Verbatim comments about other topics are valuable and provide a lot of texture to a quant study. However, it’s important to always consider an open-ended question’s relevance to your research objectives and be sure to balance them with structured questions. Supplementing your survey with in-depth interviews or focus groups can help to provide a more comprehensive understanding of respondents’ thoughts and experiences.

Rating Scale Questions with Ambiguous Scales

Surveys using rating scales are a common practice. However, it’s essential to provide clear definitions for each point on the scale to ensure accurate interpretation. Ambiguity in scales, such as whether a 5 on a 1-to-5 scale indicates “excellence” or just “above average,” can lead to misinterpretation of results.

Scales that are overly granular without good explanation can cause even further confusion. For example, a scale that goes from 1 to 10 makes it harder for people to decide what is a 3 vs. 4 or 7 vs. 8.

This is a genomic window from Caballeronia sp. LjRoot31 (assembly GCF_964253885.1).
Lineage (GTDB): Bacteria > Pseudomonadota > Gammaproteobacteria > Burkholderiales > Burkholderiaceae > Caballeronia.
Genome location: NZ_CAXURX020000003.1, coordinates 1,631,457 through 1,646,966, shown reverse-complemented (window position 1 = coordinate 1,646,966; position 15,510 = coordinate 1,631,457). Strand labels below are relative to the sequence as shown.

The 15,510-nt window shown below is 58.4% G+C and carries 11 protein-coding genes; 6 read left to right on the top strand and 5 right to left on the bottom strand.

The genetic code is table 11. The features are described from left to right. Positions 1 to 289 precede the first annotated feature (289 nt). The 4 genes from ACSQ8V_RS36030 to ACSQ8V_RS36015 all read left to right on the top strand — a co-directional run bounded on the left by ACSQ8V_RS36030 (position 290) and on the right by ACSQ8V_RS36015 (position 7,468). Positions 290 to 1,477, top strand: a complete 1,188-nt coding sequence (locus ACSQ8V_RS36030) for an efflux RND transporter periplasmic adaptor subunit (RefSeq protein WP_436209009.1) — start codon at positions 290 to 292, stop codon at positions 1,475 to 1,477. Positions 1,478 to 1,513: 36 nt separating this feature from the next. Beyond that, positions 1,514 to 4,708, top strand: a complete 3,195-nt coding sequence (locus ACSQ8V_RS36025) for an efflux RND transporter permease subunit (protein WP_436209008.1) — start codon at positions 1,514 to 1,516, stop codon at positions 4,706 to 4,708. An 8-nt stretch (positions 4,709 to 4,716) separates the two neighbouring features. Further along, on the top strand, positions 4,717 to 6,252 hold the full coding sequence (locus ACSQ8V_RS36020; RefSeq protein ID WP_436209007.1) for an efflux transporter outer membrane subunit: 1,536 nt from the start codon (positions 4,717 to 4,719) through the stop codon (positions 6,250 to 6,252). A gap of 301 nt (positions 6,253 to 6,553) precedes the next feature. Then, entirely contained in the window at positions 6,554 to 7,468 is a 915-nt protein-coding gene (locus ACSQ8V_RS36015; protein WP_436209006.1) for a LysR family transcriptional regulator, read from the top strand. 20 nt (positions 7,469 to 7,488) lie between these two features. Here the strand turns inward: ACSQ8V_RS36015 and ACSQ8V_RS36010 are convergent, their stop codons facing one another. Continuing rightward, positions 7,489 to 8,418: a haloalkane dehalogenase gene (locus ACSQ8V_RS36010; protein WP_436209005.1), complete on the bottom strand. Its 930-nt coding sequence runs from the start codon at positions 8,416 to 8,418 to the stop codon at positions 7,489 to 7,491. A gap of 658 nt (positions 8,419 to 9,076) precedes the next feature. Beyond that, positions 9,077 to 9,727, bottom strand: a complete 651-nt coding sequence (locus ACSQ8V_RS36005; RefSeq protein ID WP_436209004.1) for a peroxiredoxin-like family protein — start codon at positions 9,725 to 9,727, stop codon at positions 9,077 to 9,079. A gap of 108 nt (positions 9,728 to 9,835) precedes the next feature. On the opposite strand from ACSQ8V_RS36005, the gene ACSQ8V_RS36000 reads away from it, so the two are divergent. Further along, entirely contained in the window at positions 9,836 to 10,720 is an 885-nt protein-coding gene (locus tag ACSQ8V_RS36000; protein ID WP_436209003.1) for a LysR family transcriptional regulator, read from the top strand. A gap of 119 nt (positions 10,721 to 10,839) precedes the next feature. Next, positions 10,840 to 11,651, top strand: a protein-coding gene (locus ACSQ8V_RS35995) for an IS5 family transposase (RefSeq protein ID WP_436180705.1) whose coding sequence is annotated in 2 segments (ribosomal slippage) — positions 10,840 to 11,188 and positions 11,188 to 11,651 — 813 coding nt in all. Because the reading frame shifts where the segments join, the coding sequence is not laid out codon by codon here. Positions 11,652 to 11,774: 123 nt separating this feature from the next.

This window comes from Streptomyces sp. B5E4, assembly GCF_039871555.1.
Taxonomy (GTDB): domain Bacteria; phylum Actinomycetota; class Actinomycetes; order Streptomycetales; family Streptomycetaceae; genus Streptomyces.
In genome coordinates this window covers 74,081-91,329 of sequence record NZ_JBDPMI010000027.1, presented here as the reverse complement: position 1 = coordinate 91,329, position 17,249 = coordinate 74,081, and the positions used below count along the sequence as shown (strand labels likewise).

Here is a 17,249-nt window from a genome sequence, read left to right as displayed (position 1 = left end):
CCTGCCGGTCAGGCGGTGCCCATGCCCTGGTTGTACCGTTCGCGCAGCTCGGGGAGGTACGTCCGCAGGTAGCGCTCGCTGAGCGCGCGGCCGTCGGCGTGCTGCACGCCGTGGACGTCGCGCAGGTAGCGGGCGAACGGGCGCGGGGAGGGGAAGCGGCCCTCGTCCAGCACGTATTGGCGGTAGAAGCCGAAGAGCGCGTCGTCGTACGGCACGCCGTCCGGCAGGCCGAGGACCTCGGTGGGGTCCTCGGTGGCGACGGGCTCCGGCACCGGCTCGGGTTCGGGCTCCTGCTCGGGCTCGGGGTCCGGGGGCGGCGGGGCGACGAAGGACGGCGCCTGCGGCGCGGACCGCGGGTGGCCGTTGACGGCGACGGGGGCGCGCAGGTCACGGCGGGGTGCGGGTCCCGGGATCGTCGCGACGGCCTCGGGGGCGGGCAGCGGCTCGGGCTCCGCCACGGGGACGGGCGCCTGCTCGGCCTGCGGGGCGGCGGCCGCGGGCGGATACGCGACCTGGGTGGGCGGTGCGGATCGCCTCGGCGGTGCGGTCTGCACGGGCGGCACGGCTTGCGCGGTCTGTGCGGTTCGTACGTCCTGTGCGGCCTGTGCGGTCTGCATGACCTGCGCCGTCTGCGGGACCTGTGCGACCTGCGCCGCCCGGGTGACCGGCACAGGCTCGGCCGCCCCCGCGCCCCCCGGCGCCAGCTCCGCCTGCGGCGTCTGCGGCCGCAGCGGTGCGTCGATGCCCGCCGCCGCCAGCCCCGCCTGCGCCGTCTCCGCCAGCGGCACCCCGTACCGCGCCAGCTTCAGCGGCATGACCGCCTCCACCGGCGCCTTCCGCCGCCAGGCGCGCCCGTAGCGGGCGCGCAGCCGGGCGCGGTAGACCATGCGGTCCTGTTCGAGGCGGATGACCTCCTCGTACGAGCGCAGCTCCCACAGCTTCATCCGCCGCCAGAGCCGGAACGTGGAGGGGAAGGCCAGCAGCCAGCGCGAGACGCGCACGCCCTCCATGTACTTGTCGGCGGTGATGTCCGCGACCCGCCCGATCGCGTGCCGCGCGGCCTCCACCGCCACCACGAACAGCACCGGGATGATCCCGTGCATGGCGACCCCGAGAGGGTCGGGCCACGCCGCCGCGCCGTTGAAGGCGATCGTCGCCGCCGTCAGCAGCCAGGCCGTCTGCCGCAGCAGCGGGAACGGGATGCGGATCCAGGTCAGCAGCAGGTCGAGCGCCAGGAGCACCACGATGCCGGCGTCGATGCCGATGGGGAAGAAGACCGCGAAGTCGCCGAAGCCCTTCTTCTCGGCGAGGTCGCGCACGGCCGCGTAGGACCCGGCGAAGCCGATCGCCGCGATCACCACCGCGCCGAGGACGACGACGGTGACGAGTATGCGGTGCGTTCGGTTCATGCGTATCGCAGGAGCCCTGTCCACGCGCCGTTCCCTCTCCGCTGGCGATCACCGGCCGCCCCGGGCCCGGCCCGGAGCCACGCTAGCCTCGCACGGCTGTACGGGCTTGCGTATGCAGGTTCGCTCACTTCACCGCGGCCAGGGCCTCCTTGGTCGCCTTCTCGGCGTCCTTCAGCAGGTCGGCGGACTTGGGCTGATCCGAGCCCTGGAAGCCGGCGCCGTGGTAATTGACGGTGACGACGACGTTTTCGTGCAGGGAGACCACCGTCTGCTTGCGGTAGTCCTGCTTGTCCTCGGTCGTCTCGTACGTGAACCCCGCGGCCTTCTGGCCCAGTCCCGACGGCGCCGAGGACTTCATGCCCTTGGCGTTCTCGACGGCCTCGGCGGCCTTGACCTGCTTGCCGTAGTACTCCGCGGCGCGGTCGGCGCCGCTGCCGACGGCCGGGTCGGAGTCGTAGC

Whenever a scale question is necessary to incorporate into your survey, be certain to provide clear, simple, and limited potential points along your scale. This will help ensure accurate analysis of results.

Grids/Matrix Questions

Grid or matrix questions are designed to simplify numerous multiple-choice inquiries into a more manageable format. An example may look something like this:

grid matrix


Despite providing a comprehensive view of the subject matter all at once, responding to these types of questions can be cumbersome and time-consuming for participants. The abundance of rows and columns may lead respondents to disengage, resorting to random answers to expedite completion. Moreover, matrix questions might not be suitable for mobile users, given the difficulty of displaying them effectively on smaller screens.